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Jonny Cache
post Fri 21st March 2008, 12:42pm
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Blankity Blank : Boiler Plates

Some things, apparently — no matter how reluctantly — bear repeating, but I just can't bear trying to work up the creativity to find new ways of saying them anymore, so read my ellipsis …

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Jonny Cache
post Fri 21st March 2008, 1:12pm
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On Accountability

Template 1

QUOTE(Jonny Cache @ Mon 18th February 2008, 11:43pm) *

There is no right of anonymous speech.

Wikipediots need to get out of that Wikipedia Romper Room and spend some time in the Real World.

People allow pseudonyms in AA meetings and internet chat rooms, but if the members of that AA group or chat room start publishing a newspaper that impacts on anyone's real life, in or out of the group, then they abandon that courtesy once and for all.


Template 2

QUOTE(Jonny Cache @ Wed 19th March 2008, 9:26pm) *

Try to get this straight —
  1. If you insist on having an impact on another person's life — by word or by deed — then the person so impacted is going to ask Who Said That or Who Did That, and you have made it that person's business to find out.
  2. People who live in the Real World do not use the words Harass or Stalk to describe an inquiry into the facts of the matter regarding Who Said That or Who Did That.
  3. There are many situations under which the facts of the matter regarding Who Said That or Who Did That are None Of Your Damn Business, and people are quite right to tell you so.
  4. But — and it's a BIG BUTGOTO 1.



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Jonny Cache
post Fri 21st March 2008, 1:32pm
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On Credit Where Credit Is Due

Diplomatic Reminder

QUOTE(Jonny Cache @ Wed 19th March 2008, 10:04pm) *

QUOTE

The Obligation To Give Due Credit Inheres In The Use, You Φreaking Illiterate Two-Year Old Morons !!!



Industrial Strength

QUOTE(Jonny Cache @ Wed 19th March 2008, 7:52am) *

QUOTE

"The Obligation To Give Due Credit Inheres In The Use, You Φreaking Illiterate Two-Year Old Morons !!!" (J.Z. Guy, 2008).

Guy, Just Zis (2008), Mein Kampf, Wikipedia Plagiarism Φactory Punlications, Jimbo Wales (series ed.), Φloating Crap Game, Kalifornica.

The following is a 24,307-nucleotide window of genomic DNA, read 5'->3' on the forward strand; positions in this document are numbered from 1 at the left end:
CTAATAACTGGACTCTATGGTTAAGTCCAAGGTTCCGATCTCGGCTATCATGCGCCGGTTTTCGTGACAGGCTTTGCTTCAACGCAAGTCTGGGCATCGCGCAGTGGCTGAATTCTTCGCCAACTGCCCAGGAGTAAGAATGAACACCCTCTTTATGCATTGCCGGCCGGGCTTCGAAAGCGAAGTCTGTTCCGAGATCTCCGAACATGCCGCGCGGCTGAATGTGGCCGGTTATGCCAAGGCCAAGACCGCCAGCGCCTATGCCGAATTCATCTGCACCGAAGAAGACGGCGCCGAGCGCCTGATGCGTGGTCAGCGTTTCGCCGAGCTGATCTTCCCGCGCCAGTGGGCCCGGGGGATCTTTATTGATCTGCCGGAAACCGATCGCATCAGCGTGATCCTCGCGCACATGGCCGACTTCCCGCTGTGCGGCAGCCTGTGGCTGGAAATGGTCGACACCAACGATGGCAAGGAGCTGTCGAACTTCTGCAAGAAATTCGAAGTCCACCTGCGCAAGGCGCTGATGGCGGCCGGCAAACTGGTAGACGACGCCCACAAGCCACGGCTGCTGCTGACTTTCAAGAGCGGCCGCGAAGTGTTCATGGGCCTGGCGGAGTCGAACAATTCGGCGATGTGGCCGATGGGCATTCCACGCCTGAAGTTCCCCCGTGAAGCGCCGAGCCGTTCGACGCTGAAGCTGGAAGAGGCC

Extended Essay

QUOTE(Jonny Cache @ Wed 19th March 2008, 9:26am) *

The deliberate destruction and distortion of records for the purpose of disguising plagiarism amounts to a conscious, concerted, collective effort to conceal the facts of who is using whose work. Condoning plagiarism and counseling people to commit further offenses only compounds the original offense, and the fact that Wikipediot Administrators lack the common sense and the grade-school education to know this right off is proof positive of their abject lack of ethical standards.



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Jonny Cache
post Fri 21st March 2008, 1:58pm
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On Reciprocity : The Golden Rule

The Fatted λ Abstraction

QUOTE(Jonny Cache @ Fri 21st March 2008, 2:00am) *

The Names Have Been Blanked To Abstract The Lesson:

QUOTE(Random832 @ Thu 20th March 2008, 11:50pm) *

And maybe it'll snap _____ out of the fantasy world he lives in where no-one uses the information he publishes for any evil purposes.


Just Exactly Who Is The Biggest Blank On The Block?



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Jonny Cache
post Sat 22nd March 2008, 9:20pm
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On Dunder And Blixem

Wikipedia is irresponsible journalism and irresponsible scholarship

It begins with "editors" giving false names. It continues with influence peddling, organized plagiarism, and the stubborn persistence of false information. It ends with "administrators" bearing false witness against those who criticize it.

People who enter the Wikipedia compound and persist in asking the kinds of questions that responsible journalists and responsible scholars are just naturally bound to ask — they will find that their days in good favor are numbered, unless, of course they stop asking those questions and just "assume good faith".

If professional journalists and scholars don't start doing their jobs, and this means doing a whole lot more than duping Wikipediot Articles of Faith and recycling Wikipediot PR, then WikiPundits will soon be putting them out of those jobs.

So watch out for that …

Jon Awbrey

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Jonny Cache
post Sat 22nd March 2008, 9:44pm
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Assorted Blog Comments

I am finding that each new blog I run across recycles pretty much the same old hash of clueless twitterings from Wikipediot Press Releases and P-Mis-R, so why should I waste any creativity on them, either — does a rhetorical question need to end with a question mark? At any rate — and you know it'll be slow — I'll collect a number of my more scintillating blog comments here in hopes of recycling them into ever more focused laser beams of simply irresistible wit and e-lightenment.

QUOTE(Jonny Cache @ Tue 18th December 2007, 10:14am) *

Read 'Em And Weep : Myths To Cry By